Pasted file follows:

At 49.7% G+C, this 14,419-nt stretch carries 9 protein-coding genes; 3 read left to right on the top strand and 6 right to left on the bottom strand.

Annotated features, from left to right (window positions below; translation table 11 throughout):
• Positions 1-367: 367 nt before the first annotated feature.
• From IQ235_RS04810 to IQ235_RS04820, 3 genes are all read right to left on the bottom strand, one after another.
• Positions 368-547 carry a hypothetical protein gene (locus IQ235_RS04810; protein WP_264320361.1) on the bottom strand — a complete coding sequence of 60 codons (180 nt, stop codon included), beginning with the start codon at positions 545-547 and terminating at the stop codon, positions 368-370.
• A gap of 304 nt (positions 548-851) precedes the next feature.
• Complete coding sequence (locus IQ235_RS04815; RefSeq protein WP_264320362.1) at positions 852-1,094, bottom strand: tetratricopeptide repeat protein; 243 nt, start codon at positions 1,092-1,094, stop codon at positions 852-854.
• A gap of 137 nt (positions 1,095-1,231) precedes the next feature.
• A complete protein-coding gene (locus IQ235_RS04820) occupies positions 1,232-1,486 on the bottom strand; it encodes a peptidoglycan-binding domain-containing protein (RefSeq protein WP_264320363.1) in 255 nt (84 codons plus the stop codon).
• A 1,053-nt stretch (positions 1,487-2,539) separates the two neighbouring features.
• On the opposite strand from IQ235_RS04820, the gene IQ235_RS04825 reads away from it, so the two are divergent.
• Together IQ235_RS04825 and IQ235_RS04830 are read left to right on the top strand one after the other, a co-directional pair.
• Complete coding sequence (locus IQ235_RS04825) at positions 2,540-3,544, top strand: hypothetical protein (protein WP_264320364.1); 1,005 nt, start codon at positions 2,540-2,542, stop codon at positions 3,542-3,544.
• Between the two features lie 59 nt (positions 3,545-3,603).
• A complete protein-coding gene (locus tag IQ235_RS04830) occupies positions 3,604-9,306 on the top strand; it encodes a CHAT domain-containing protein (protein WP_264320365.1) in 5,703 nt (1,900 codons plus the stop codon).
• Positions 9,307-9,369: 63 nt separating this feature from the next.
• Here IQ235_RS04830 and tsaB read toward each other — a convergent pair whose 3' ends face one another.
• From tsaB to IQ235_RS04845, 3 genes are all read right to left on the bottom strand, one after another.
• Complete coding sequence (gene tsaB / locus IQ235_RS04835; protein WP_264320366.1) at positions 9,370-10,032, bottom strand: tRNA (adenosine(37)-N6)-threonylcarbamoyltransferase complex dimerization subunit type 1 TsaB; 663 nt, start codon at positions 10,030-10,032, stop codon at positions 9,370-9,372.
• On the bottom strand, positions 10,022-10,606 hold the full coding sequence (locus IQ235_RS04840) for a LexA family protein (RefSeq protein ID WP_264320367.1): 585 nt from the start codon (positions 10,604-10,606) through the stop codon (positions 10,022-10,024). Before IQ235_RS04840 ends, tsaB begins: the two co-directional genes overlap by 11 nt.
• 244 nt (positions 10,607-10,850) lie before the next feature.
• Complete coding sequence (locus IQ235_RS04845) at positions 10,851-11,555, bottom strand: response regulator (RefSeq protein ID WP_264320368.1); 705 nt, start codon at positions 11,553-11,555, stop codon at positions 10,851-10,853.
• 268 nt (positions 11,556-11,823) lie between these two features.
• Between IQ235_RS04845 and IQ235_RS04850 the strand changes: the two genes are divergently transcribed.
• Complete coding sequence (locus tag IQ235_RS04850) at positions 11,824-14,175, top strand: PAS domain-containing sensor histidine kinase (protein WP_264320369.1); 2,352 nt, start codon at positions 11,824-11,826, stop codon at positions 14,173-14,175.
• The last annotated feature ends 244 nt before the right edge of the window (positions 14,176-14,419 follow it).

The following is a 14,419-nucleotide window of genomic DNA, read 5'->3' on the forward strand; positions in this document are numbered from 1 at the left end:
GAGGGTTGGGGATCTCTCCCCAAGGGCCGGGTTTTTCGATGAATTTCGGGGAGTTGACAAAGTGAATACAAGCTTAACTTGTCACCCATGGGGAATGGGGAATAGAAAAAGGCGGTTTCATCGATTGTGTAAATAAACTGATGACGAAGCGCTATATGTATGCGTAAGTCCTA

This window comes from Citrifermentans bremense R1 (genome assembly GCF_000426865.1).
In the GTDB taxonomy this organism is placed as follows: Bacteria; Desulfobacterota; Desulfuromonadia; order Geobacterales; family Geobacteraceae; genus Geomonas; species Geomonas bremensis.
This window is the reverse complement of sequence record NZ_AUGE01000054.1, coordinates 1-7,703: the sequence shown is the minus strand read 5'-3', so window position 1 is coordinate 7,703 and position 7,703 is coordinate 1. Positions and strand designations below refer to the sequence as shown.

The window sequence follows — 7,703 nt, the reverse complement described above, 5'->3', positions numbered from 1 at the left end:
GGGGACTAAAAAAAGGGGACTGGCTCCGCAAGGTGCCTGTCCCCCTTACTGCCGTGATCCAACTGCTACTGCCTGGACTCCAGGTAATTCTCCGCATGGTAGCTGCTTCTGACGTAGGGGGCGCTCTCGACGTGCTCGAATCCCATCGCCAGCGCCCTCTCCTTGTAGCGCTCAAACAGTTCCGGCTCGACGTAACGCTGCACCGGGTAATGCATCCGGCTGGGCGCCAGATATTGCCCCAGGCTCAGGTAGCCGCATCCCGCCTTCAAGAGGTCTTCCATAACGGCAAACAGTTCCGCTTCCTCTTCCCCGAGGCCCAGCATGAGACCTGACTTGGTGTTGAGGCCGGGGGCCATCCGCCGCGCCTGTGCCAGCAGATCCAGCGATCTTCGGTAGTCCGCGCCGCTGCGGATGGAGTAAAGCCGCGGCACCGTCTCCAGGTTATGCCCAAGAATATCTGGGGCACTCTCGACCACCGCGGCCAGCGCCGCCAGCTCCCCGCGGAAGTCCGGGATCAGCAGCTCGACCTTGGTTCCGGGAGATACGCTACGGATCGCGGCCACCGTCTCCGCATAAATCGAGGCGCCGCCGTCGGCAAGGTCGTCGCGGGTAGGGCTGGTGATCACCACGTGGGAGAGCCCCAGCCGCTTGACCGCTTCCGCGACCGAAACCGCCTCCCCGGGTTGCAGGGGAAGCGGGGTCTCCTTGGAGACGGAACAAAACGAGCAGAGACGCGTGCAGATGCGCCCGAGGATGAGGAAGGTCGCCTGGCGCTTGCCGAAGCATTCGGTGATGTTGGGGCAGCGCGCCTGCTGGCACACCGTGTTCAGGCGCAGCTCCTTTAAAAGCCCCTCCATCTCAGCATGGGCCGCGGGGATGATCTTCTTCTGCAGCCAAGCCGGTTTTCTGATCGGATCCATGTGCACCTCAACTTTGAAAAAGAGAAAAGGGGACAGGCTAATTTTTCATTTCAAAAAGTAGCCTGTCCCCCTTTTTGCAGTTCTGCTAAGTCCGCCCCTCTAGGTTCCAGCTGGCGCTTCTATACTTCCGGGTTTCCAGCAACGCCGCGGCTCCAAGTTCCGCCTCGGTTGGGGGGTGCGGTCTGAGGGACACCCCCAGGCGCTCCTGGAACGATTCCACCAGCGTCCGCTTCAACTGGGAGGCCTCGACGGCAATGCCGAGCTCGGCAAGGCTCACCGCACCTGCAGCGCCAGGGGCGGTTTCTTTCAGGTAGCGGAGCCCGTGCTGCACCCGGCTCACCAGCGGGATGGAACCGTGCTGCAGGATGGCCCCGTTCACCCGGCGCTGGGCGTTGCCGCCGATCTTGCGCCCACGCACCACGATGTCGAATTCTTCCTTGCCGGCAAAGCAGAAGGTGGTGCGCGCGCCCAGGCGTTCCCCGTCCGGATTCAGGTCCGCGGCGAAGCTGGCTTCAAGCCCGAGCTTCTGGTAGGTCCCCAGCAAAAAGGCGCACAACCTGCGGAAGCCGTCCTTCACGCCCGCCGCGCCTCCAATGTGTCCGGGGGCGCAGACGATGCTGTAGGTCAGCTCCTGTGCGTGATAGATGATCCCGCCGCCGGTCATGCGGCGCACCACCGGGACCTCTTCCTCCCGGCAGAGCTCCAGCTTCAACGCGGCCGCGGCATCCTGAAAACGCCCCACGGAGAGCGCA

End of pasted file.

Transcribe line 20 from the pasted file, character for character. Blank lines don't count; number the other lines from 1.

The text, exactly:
• On the bottom strand, positions 10,022-10,606 hold the full coding sequence (locus IQ235_RS04840) for a LexA family protein (RefSeq protein ID WP_264320367.1): 585 nt from the start codon (positions 10,604-10,606) through the stop codon (positions 10,022-10,024). Before IQ235_RS04840 ends, tsaB begins: the two co-directional genes overlap by 11 nt.